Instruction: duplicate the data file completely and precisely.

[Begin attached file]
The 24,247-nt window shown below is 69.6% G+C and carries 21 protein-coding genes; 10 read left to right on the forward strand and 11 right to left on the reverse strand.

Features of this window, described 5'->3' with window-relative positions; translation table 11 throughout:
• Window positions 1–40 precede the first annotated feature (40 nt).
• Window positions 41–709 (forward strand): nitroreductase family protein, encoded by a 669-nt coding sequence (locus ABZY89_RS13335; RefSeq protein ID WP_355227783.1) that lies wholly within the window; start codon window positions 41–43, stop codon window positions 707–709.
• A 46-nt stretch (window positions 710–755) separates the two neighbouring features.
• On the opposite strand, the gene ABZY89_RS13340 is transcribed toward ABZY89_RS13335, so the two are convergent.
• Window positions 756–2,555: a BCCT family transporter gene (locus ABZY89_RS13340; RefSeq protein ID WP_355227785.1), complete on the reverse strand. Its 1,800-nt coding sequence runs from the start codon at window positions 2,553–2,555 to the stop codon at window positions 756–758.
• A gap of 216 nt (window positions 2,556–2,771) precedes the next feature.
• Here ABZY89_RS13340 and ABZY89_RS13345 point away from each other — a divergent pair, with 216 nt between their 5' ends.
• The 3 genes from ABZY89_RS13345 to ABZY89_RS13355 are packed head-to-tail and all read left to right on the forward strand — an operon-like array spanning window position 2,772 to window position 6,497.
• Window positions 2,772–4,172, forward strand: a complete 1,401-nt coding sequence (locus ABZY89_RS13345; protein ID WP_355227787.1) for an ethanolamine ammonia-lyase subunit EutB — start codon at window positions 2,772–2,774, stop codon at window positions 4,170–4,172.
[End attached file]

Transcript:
The 24,247-nt window shown below is 69.6% G+C and carries 21 protein-coding genes; 10 read left to right on the forward strand and 11 right to left on the reverse strand.

Features of this window, described 5'->3' with window-relative positions; translation table 11 throughout:
• Window positions 1–40 precede the first annotated feature (40 nt).
• Window positions 41–709 (forward strand): nitroreductase family protein, encoded by a 669-nt coding sequence (locus ABZY89_RS13335; RefSeq protein ID WP_355227783.1) that lies wholly within the window; start codon window positions 41–43, stop codon window positions 707–709.
• A 46-nt stretch (window positions 710–755) separates the two neighbouring features.
• On the opposite strand, the gene ABZY89_RS13340 is transcribed toward ABZY89_RS13335, so the two are convergent.
• Window positions 756–2,555: a BCCT family transporter gene (locus ABZY89_RS13340; RefSeq protein ID WP_355227785.1), complete on the reverse strand. Its 1,800-nt coding sequence runs from the start codon at window positions 2,553–2,555 to the stop codon at window positions 756–758.
• A gap of 216 nt (window positions 2,556–2,771) precedes the next feature.
• Here ABZY89_RS13340 and ABZY89_RS13345 point away from each other — a divergent pair, with 216 nt between their 5' ends.
• The 3 genes from ABZY89_RS13345 to ABZY89_RS13355 are packed head-to-tail and all read left to right on the forward strand — an operon-like array spanning window position 2,772 to window position 6,497.
• Window positions 2,772–4,172, forward strand: a complete 1,401-nt coding sequence (locus ABZY89_RS13345; protein ID WP_355227787.1) for an ethanolamine ammonia-lyase subunit EutB — start codon at window positions 2,772–2,774, stop codon at window positions 4,170–4,172.